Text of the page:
Library filed under Impact on Wildlife
Today’s vote might not be the last word on the Kilgore project. One member of the three-member Cherry County Board, Jim Van Winkle, is a member of Cherry County Wind. He recused himself from the recent public hearing and probably will not vote today. That presents the possibility of a tie vote, which would send the wind farm back to the drawing board.
Jefferson County Planning Board member Clifford P. Schneider, a retired wildlife biologist, said in a letter to the PSC that Apex Clean Energy used studies from the first Galloo Island proposal, filed by a different company, to minimize the potential environmental impacts of the project. And he attacked his former agency for altering report results to diminish their importance.
PENN FOREST TWP., Pa. - Penn Forest Township, Carbon County, Zoning Hearing Board was told Thursday evening by a retired medical doctor the wind turbine project proposed by Iberdrole Renewable would adversely affect the health of those who live near the proposed project.
“We endorse renewable energy, but this was the wrong project in the wrong location.”
The enticement of government-funded projects that exclude individual rights is causing a rift among Sandhills residents that may never heal. Infringement on landowner rights using eminent domain and endangering livelihoods by destroying our grasslands with this unnecessary construction project is offensive.
The UK government has approved construction of the world’s largest offshore windfarm, providing the developer Dong Energy does not disturb porpoises off the Yorkshire coast.
Major conflicts of interest plague the state Department of Environmental Conservation’s review of the proposed Galloo Island wind project, and the department should be banned from participating further in Article 10 review, a former DEC employee has told the state.
"So this is yet again a political decision not based on good process, not based on good science and is yet another bit of evidence of how the wind industry has corrupted our regulatory process."
A wind farm company proposing a project in Northwest Missouri has raised the concern of the Missouri Department of Conservation over potential bird and bat deaths.
“I have lived on this property for six years, and I have never had a stillborn (foal or colt) in my entire life,” she said. “The first one I have ever had was after they put in the turbines and turned them on. The turbines have changed our entire ecosystem.”
Prior to October 2015, Ann-Marie McLaughlin said her 36-acre property in Calhan, Colorado, was teeming with prairie dogs. However, that all changed when the Golden West Wind Energy Center became fully operational last October.
The truth is that the impacts of wind farms are significant, and they are not positive for Tennessee's environment and wildlife. If you look at the 23 wind turbines proposed for Cumberland County, each 600 feet tall — three times the height of Neyland Stadium, with blades as long as a football field — and plainly visible from Interstate 40 and the surrounding area, you begin to understand the scope.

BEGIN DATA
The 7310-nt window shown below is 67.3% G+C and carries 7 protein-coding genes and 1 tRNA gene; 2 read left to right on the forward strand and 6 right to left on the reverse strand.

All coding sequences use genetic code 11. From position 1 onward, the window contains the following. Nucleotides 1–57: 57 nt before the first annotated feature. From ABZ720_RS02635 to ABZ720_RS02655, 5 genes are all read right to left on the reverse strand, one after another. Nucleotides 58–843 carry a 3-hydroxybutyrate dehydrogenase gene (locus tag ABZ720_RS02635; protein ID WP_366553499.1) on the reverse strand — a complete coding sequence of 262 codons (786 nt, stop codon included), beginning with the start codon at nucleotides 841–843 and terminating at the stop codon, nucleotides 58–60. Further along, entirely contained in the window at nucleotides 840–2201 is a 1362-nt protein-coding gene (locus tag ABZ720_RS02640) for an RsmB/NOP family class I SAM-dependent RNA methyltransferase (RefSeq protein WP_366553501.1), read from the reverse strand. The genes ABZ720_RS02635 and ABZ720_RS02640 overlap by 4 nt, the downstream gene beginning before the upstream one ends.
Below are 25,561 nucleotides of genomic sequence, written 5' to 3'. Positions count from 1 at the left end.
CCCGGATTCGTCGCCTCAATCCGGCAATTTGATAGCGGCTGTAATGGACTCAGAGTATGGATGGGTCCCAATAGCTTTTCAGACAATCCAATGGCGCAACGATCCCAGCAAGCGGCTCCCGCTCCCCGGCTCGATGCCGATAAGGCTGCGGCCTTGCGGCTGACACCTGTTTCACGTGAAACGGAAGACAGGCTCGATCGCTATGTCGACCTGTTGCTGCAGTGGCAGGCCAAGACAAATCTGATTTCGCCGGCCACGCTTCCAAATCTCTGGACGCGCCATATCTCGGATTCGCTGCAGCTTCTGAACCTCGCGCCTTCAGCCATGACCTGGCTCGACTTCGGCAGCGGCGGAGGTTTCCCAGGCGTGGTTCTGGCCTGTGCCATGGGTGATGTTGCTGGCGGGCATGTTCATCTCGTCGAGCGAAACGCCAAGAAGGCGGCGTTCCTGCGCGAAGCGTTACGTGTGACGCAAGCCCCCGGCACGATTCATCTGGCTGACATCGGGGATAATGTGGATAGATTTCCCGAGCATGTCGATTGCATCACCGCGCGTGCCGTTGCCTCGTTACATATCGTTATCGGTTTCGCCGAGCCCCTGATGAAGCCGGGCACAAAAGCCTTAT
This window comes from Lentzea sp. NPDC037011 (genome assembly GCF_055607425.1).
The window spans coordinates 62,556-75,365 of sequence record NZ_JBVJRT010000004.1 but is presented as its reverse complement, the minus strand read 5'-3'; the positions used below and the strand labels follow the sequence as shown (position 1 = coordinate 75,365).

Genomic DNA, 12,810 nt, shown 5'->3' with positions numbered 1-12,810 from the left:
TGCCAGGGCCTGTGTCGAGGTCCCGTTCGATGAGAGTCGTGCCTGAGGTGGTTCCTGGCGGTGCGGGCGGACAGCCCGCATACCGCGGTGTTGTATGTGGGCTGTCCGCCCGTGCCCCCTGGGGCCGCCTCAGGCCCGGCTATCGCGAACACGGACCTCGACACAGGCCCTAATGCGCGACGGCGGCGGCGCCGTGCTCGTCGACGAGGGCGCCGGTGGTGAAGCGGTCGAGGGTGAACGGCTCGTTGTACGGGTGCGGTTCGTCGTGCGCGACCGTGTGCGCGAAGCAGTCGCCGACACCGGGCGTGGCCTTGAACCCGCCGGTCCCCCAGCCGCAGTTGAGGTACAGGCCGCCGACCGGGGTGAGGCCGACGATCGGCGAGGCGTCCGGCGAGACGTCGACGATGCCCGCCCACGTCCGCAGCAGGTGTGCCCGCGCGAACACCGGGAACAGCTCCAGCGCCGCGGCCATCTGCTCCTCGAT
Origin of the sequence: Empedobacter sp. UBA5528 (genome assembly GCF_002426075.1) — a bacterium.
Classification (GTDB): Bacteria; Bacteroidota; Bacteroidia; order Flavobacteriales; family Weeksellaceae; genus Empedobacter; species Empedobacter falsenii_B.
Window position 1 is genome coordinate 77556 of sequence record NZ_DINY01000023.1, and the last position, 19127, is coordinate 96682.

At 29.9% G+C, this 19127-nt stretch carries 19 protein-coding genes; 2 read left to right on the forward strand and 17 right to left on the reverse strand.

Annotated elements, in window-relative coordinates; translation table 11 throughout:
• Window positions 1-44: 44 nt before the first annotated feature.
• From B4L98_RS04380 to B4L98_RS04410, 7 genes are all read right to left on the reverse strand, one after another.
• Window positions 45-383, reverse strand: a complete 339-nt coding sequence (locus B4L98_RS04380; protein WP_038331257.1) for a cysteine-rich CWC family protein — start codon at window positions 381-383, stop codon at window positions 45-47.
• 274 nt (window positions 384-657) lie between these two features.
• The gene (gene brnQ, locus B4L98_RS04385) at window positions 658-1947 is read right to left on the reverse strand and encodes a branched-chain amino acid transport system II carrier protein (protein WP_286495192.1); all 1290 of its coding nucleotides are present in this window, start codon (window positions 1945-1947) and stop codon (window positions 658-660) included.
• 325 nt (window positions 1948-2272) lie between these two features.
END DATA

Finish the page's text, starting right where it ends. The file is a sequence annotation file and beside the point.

In essence, the tribunal ruled that whatever the benefits of renewable energy — and whatever a government’s policy interest in promoting it — they do not override the public interest in protecting against environmental harm. (Migratory birds, bats and monarch butterflies were also said to be at risk under the wind turbine proposal.)
Near the world’s largest concentration of offshore wind farms (in the North Sea and English Channel), researchers have documented dozens of beached whales — and are reaching alarming conclusions about the relationship between whale deaths and wind farms. They cite ample evidence that noise from the machines interferes with whale communication and navigation, sometimes with deadly results. In one month, 29 otherwise healthy sperm whales (an endangered species) were stranded and died on English, German and Dutch beaches.
This important paper appears to have identified a relationship between wind turbines and stress levels in badgers. The abstract and introduction of the paper are provided below. The full paper can be accessed by clicking the links on this page.
The study, due to be published in Ibis, reports that numbers of the plover, which are protected under the European Birds Directive, dropped by 80 per cent within the wind farm during the first two years of operation, with these declines being markedly greater than on areas surrounding the wind farm that were studied over the same period.
"We just don't know once these turbines are up, are the bears still going to feel comfortable spending all this time sitting up in these trees, and foraging under these trees?"
That Environmental Impact Statement assumed that Bechtel would be able to use existing transmission lines on the site to get power from Soda Mountain to Los Angeles. But those transmission lines belong to the Los Angeles Department of Water and Power, which announced in June — the same week as the Soda Mountain EIS was released — that it wouldn't be buying power from the project. LADWP said that the project would be too environmentally destructive to justify their becoming a customer. ...And without that transmission, it's unlikely the project will ever obtain a contract with a utility to sell its power.
A Polish study, validated by the scientific community in July 2015 ( "The Effect of Varying Distances from the Wind Turbine on Meat Quality of Growing-Finishing Pigs" Karwowska.M. & Al) comes to establish the correlation between the quality meat of pigs and the distance between the wind at their fattening.
"The effects of an industrial wind power plant on this valuable biotope are immense," says Prof. Dr. Fritz Vahrenholt, sole director of the German Wildlife Foundation. "The negative impact on birds are substantial and proven in similar habitats."